Economically troubled Greece has been given a stay of execution by the European Central Bank ahead of its controversial referendum coming up on the weekend. “The fluctuating survival chances of the eurozone’s weakest economy are hugely important for global financial markets,” says today’s Financial Times. “Its continuing membership of Europe’s monetary union would avert a disruptive market correction, at the very least.”
While media headlines abound regarding the likelihood and possible impact of the nation exiting the eurozone (dubbed “Grexit”), United Nations University Maastricht Economic and Social Research Institute on Innovation and Technology (UNU-MERIT) editor Howard Hudson interviewed senior researcher Dr. Thomas Ziesemer to get expert insight on the situation. Ziesemer has been an Associate Professor of Economics at the School of Business and Economics, Maastricht University, since December 1996 and is also a fellow at the European Academy of Technology and Innovation Assessment.
Howard Hudson (HH): From a purely economic perspective, how much will Europeans lose if Greece exits the euro?
Thomas Ziesemer (TZ): It will be around 1,000 euro per person, at least in the rich countries. The money should already be in the European Stability Mechanism, but the question is, how much money really is already in it? I’m not sure whether the money has been transferred already by the member states or whether these are just commitments. But even if the money is in the fund and we pay from the fund, we may have to fill it again for the next crisis.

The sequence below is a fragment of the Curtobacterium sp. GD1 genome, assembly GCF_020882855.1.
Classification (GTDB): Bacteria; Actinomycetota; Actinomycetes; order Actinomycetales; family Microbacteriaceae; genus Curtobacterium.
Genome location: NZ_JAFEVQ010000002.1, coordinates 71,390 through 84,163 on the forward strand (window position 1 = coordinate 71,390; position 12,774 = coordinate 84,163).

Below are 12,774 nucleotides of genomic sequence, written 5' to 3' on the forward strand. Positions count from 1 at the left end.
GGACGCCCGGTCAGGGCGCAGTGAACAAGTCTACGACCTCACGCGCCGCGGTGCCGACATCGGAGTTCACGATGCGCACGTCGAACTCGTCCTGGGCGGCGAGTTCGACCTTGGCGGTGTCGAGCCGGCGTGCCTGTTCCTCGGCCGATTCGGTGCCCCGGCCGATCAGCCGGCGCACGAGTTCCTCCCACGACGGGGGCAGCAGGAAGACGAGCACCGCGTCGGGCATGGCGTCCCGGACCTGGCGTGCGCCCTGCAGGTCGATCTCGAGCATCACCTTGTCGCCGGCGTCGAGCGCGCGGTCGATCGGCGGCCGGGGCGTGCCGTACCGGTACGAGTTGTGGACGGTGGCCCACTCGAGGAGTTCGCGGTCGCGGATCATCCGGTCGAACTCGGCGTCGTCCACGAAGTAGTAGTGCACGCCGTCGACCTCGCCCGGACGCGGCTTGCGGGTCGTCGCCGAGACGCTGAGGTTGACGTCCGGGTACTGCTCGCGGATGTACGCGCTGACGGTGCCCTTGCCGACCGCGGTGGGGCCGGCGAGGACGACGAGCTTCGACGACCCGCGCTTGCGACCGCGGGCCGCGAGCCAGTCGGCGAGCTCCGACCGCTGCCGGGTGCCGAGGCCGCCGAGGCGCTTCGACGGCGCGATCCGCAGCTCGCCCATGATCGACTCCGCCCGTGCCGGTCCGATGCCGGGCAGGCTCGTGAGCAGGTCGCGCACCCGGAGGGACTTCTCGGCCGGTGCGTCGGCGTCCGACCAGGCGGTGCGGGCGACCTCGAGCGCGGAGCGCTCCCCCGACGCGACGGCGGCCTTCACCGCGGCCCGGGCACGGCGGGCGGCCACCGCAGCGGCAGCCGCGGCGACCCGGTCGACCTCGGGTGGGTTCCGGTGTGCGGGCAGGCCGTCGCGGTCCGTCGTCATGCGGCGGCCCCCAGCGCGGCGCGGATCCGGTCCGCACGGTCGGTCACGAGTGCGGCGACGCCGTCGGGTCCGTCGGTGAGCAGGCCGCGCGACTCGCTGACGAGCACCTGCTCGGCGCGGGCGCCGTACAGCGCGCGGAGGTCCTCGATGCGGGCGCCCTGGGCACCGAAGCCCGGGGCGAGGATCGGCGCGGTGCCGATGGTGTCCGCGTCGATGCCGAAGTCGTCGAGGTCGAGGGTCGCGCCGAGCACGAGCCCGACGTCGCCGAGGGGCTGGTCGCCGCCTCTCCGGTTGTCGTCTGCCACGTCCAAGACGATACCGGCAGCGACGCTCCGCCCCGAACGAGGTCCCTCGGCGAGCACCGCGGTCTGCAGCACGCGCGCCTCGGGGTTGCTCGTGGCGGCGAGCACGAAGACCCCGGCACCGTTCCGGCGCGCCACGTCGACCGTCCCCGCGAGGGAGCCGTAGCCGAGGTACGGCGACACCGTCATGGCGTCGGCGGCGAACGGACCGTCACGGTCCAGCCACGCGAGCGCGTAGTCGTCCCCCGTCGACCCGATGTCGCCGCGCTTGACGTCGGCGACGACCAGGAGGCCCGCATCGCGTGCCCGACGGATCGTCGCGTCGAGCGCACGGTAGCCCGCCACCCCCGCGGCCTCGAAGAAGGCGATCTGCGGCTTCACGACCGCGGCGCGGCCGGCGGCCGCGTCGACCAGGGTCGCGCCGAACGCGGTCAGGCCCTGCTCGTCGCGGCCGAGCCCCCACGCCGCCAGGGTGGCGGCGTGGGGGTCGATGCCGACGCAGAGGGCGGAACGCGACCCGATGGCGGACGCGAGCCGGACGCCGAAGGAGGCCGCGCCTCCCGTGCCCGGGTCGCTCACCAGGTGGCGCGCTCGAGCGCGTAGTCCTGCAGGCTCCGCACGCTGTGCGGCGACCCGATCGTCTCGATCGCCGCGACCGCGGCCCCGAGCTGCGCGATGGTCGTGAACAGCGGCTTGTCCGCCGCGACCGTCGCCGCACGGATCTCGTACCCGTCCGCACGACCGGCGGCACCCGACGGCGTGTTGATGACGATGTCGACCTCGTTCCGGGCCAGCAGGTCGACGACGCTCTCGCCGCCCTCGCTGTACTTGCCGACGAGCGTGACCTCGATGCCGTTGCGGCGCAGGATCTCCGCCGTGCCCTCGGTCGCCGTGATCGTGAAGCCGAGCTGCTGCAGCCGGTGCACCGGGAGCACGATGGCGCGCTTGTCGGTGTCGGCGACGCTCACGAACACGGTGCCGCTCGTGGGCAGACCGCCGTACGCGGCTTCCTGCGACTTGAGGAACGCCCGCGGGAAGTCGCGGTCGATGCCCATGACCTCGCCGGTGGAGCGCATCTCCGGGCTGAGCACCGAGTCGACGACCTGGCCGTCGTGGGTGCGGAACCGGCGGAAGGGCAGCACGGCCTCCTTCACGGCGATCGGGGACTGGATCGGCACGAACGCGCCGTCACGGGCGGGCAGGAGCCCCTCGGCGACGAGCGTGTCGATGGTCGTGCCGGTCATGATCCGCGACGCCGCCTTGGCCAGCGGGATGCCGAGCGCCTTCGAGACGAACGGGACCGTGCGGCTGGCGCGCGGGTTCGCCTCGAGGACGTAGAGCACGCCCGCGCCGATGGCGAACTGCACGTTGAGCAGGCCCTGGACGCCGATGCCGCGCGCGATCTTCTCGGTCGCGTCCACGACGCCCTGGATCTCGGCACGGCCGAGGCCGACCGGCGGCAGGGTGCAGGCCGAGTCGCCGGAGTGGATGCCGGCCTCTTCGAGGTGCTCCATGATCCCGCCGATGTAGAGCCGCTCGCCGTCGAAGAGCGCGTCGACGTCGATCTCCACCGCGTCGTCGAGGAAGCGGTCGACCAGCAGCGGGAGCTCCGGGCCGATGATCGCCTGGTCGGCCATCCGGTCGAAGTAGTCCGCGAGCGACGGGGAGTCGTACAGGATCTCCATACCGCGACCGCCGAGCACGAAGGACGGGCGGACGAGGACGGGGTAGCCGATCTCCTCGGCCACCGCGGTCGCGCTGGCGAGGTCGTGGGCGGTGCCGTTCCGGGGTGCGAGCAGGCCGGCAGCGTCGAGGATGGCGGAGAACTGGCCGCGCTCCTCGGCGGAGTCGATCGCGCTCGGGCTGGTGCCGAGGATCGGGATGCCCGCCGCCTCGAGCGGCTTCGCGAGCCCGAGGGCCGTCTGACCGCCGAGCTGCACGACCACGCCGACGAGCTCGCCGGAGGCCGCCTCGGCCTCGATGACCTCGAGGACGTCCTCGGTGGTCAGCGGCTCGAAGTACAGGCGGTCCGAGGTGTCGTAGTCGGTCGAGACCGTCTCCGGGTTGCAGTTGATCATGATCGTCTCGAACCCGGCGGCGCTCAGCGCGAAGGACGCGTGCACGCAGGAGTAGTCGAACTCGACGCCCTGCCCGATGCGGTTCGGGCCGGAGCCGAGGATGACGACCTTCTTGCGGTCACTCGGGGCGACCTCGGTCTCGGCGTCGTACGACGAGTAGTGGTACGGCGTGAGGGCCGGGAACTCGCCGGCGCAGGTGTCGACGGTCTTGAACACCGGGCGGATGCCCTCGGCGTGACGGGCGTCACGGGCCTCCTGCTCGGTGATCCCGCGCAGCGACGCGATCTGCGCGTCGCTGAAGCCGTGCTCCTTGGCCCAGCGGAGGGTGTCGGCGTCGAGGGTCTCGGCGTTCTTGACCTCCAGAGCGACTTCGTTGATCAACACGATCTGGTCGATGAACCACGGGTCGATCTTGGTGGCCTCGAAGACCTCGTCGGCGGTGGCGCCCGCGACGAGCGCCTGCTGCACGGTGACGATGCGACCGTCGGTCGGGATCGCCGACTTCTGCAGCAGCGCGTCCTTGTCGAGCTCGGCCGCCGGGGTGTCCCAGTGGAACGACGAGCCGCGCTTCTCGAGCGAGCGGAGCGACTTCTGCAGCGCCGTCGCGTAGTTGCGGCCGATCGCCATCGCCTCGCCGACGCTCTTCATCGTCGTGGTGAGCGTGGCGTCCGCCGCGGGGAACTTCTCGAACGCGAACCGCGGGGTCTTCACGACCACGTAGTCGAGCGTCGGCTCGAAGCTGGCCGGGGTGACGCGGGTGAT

HH: If Greece exits, is the ‘contagion’ likely to spread to Italy, Portugal or Spain?
TZ: You never know where it will pop up first! With the current interest rates, the ones that have problems are the pension funds. They get almost no interest anymore, so that is going to create problems, especially with the demographics of Europe, with ever older populations. That could be the next problem. In the Netherlands they already have rules to reduce the pensions.
HH: Back in 1997, 70 eminent economists sent a warning saying that Europe wasn’t ready for a single currency. What did they say?
TZ: Yes, I was one of them! The details at that moment were, acutely, that many countries had by far not reached the 3% deficit rule: Spain was high above, the UK was high above, and Austria was high above. So the fear was that if they all go at the same time, we would run into a recession. Actually there was a small effect like in 1998 — in addition to the Asian crisis — but that was relatively small compared to what we have now.
Economic and Monetary Union Sets Europe on the Wrong Path, translated from original Dutch article by Sueli Brodin and Herman Pijpers.
HH: Back to the present day, the two sides have simply stopped talking and we’re now waiting for the Greek referendum on Sunday. How much of this is a political crisis as much as an economic one?
The polls say that the Greeks will say ‘yes’ to the European offers, so they will want to stay in the euro. But if Tsipras steps down, as he has announced, then a new government will have to be formed. That’s problem one in the short term. The next real problem will be if they get an offer like the last one from the EU, they will have to say how they will cover the budgets in the future, to avoid increasing the debt even more.
HH: The most vulnerable are paying the highest price in Greece: child poverty is 40%, youth unemployment almost 60%, and the elderly face pension cuts. Why?
TZ: Put simply, there’s no economic life without taxes. If you don’t pay taxes, then you don’t have infrastructure, you have bad education, all these public goods are not present. This is about the weak tax administration. Even after it was promised that more taxes should be paid, there have been strong forces undermining that process, such as firing ambitious tax officers.
HH: But it’s also a question of politics trumping economics. It was a question of political momentum pushing countries into a currency union that they weren’t ready for; and yet it was France and Germany that were the first countries to break or bend the rules.